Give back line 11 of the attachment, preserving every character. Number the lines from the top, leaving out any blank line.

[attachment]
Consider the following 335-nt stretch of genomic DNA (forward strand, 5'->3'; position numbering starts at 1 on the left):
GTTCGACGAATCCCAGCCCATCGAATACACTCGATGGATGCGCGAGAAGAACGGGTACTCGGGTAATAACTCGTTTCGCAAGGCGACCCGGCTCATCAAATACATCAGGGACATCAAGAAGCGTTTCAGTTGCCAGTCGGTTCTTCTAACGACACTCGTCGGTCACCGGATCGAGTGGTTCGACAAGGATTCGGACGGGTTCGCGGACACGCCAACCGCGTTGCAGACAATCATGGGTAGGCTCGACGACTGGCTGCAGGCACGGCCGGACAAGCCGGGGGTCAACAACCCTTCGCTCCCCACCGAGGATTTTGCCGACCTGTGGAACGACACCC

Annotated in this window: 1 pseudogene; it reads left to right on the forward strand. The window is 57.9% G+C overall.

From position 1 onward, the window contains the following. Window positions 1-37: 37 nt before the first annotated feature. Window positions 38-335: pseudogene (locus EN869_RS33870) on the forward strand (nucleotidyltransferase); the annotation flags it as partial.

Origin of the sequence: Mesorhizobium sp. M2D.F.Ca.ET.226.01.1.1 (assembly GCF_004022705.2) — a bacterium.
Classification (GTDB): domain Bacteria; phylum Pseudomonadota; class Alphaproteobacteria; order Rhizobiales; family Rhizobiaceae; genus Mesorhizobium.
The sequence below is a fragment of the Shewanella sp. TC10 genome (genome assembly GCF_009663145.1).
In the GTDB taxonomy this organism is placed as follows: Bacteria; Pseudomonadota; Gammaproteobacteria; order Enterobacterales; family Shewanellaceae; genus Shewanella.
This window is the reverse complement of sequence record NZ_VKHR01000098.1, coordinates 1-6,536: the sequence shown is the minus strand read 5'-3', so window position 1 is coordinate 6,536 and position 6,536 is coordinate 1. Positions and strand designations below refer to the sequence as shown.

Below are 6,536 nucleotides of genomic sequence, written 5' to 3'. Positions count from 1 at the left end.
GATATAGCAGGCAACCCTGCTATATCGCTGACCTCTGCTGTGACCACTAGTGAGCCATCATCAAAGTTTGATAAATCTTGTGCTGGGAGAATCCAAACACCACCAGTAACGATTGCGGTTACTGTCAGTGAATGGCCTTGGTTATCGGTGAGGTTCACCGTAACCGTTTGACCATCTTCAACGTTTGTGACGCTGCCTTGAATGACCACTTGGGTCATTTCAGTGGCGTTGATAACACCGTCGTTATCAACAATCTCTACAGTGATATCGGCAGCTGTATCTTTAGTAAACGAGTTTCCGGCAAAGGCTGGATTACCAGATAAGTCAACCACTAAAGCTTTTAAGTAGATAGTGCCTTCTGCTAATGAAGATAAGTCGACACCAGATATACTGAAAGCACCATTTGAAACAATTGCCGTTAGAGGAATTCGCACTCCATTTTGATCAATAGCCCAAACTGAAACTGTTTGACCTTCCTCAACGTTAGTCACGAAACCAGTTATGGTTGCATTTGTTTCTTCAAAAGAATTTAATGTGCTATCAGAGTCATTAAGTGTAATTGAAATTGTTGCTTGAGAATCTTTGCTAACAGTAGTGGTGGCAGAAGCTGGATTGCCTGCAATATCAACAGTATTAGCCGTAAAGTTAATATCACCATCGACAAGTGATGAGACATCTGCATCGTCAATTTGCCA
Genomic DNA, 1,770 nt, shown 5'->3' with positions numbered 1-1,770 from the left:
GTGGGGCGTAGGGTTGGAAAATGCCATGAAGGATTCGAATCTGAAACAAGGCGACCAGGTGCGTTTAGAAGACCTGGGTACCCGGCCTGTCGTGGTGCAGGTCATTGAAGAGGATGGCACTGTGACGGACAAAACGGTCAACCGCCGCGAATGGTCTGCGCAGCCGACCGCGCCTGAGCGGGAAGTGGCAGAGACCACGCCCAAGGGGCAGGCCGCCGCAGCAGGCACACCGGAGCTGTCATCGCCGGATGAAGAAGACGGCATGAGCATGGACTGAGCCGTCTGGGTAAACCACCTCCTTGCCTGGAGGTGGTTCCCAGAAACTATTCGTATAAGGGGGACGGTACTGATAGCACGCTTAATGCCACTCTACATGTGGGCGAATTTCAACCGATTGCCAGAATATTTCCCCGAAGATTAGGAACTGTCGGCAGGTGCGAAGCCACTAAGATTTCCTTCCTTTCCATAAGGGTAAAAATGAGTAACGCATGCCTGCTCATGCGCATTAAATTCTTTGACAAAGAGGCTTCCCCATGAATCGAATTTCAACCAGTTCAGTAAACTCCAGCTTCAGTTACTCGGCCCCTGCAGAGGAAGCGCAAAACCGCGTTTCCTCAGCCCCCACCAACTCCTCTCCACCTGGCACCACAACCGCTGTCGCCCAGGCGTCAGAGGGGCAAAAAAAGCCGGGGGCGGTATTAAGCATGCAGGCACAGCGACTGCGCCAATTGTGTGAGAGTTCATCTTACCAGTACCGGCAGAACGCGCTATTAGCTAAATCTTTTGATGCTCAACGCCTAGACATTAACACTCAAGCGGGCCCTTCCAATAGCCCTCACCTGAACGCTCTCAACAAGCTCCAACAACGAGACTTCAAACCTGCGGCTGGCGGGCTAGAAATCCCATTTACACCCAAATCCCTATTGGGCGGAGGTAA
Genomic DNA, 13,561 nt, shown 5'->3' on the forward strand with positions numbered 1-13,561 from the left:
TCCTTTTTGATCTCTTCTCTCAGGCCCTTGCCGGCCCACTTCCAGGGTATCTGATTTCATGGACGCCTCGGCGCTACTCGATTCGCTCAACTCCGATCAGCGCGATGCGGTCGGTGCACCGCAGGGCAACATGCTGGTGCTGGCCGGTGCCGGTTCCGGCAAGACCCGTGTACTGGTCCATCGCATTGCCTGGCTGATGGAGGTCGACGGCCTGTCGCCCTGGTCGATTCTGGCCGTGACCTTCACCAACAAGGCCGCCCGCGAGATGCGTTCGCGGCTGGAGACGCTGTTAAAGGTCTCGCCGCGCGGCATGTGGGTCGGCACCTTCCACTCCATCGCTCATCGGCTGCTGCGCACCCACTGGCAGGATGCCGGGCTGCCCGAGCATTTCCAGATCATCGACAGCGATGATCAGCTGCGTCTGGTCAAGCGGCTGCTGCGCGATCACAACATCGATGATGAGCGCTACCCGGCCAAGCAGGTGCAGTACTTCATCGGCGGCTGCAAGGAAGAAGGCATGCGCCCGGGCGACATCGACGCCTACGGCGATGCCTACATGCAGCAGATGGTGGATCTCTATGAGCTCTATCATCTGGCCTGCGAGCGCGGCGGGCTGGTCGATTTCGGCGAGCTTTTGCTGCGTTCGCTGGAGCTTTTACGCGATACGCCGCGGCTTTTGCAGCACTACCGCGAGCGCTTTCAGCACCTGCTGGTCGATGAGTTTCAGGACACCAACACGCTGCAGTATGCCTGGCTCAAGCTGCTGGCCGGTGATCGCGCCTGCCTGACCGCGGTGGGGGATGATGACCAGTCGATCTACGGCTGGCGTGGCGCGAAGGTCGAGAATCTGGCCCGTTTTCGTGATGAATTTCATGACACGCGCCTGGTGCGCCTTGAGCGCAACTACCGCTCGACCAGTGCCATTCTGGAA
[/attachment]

GATATAGCAGGCAACCCTGCTATATCGCTGACCTCTGCTGTGACCACTAGTGAGCCATCATCAAAGTTTGATAAATCTTGTGCTGGGAGAATCCAAACACCACCAGTAACGATTGCGGTTACTGTCAGTGAATGGCCTTGGTTATCGGTGAGGTTCACCGTAACCGTTTGACCATCTTCAACGTTTGTGACGCTGCCTTGAATGACCACTTGGGTCATTTCAGTGGCGTTGATAACACCGTCGTTATCAACAATCTCTACAGTGATATCGGCAGCTGTATCTTTAGTAAACGAGTTTCCGGCAAAGGCTGGATTACCAGATAAGTCAACCACTAAAGCTTTTAAGTAGATAGTGCCTTCTGCTAATGAAGATAAGTCGACACCAGATATACTGAAAGCACCATTTGAAACAATTGCCGTTAGAGGAATTCGCACTCCATTTTGATCAATAGCCCAAACTGAAACTGTTTGACCTTCCTCAACGTTAGTCACGAAACCAGTTATGGTTGCATTTGTTTCTTCAAAAGAATTTAATGTGCTATCAGAGTCATTAAGTGTAATTGAAATTGTTGCTTGAGAATCTTTGCTAACAGTAGTGGTGGCAGAAGCTGGATTGCCTGCAATATCAACAGTATTAGCCGTAAAGTTAATATCACCATCGACAAGTGATGAGACATCTGCATCGTCAATTTGCCA